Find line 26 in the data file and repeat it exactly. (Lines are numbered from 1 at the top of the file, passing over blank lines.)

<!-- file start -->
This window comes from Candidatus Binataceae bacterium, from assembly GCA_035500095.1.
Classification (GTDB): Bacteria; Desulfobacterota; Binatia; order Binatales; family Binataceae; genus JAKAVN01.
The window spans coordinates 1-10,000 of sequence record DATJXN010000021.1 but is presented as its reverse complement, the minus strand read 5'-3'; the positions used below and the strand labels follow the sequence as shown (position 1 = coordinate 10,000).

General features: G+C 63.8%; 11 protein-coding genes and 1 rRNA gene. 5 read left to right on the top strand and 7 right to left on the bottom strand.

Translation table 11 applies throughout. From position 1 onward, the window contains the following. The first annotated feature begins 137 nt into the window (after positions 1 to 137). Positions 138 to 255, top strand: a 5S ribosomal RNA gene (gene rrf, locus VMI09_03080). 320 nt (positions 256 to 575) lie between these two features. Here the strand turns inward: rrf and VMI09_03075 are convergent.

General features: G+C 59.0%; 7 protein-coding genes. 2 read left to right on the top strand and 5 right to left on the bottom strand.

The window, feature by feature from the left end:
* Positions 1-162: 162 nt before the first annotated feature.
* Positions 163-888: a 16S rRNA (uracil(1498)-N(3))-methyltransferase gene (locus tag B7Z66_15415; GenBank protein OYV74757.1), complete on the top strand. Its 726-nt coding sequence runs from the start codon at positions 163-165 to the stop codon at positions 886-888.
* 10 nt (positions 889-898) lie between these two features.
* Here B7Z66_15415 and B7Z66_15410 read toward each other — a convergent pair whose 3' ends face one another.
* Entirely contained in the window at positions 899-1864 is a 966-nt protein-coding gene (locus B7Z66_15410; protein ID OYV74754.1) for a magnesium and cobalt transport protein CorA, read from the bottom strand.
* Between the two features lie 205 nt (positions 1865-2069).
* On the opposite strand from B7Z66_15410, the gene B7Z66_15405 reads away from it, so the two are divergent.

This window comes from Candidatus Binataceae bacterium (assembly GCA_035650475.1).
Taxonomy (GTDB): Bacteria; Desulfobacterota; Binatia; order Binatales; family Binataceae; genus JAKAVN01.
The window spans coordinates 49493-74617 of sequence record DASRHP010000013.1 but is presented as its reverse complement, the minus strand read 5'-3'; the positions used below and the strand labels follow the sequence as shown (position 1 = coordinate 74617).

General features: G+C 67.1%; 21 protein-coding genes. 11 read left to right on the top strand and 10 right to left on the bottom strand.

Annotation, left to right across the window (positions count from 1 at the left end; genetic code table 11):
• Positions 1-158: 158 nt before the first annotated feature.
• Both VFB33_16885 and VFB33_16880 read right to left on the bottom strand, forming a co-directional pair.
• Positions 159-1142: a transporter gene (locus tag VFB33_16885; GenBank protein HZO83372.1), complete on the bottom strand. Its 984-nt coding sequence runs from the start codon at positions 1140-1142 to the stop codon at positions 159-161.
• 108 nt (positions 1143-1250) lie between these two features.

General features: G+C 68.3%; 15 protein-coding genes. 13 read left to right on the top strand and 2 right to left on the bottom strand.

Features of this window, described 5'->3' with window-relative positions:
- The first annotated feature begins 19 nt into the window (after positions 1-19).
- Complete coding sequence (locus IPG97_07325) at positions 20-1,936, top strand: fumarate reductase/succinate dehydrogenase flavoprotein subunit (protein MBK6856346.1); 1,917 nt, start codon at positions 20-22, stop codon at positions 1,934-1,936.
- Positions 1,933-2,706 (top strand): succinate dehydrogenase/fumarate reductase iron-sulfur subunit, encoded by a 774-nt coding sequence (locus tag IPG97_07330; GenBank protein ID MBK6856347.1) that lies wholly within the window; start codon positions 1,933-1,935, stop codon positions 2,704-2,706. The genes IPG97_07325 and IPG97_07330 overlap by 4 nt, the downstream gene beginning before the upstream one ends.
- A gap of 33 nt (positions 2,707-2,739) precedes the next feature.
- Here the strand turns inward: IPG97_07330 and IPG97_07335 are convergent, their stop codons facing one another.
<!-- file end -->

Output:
- The first annotated feature begins 19 nt into the window (after positions 1-19).